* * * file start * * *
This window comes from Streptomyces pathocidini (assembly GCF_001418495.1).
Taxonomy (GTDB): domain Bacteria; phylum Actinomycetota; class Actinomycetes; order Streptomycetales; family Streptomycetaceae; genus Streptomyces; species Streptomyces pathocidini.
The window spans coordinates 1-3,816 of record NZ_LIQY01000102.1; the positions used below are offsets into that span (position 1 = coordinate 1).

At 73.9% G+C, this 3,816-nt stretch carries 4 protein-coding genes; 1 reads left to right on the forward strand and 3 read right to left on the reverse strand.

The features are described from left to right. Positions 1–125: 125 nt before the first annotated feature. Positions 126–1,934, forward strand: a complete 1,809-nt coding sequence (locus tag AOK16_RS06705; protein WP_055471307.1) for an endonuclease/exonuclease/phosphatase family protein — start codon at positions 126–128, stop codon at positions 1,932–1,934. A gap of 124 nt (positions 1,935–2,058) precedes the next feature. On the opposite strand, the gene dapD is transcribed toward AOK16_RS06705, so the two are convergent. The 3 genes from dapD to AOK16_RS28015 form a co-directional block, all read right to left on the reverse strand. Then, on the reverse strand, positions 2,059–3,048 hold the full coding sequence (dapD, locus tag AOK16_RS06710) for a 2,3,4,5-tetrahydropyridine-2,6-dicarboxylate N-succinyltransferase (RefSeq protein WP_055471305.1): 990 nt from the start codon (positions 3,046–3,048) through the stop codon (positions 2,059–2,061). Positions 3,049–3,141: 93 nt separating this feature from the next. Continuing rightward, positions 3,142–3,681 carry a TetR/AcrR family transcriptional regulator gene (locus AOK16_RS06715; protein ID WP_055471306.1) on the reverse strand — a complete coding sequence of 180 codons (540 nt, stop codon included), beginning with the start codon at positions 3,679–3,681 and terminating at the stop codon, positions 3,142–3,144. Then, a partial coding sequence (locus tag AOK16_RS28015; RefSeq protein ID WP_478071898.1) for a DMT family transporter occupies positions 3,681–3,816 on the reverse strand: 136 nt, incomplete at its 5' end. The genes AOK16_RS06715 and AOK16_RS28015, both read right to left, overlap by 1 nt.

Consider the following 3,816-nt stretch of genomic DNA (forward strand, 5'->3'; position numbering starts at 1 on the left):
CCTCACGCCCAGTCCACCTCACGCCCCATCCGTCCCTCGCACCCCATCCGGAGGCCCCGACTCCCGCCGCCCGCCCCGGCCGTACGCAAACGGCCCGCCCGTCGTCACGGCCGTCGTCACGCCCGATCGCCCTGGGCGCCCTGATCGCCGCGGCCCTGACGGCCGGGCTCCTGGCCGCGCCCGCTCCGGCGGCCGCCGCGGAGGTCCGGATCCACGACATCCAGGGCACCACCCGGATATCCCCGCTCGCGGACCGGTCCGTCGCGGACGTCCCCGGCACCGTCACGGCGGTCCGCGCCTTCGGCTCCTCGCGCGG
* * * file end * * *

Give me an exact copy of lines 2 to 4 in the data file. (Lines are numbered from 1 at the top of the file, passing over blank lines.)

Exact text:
Taxonomy (GTDB): domain Bacteria; phylum Actinomycetota; class Actinomycetes; order Streptomycetales; family Streptomycetaceae; genus Streptomyces; species Streptomyces pathocidini.
The window spans coordinates 1-3,816 of record NZ_LIQY01000102.1; the positions used below are offsets into that span (position 1 = coordinate 1).

At 73.9% G+C, this 3,816-nt stretch carries 4 protein-coding genes; 1 reads left to right on the forward strand and 3 read right to left on the reverse strand.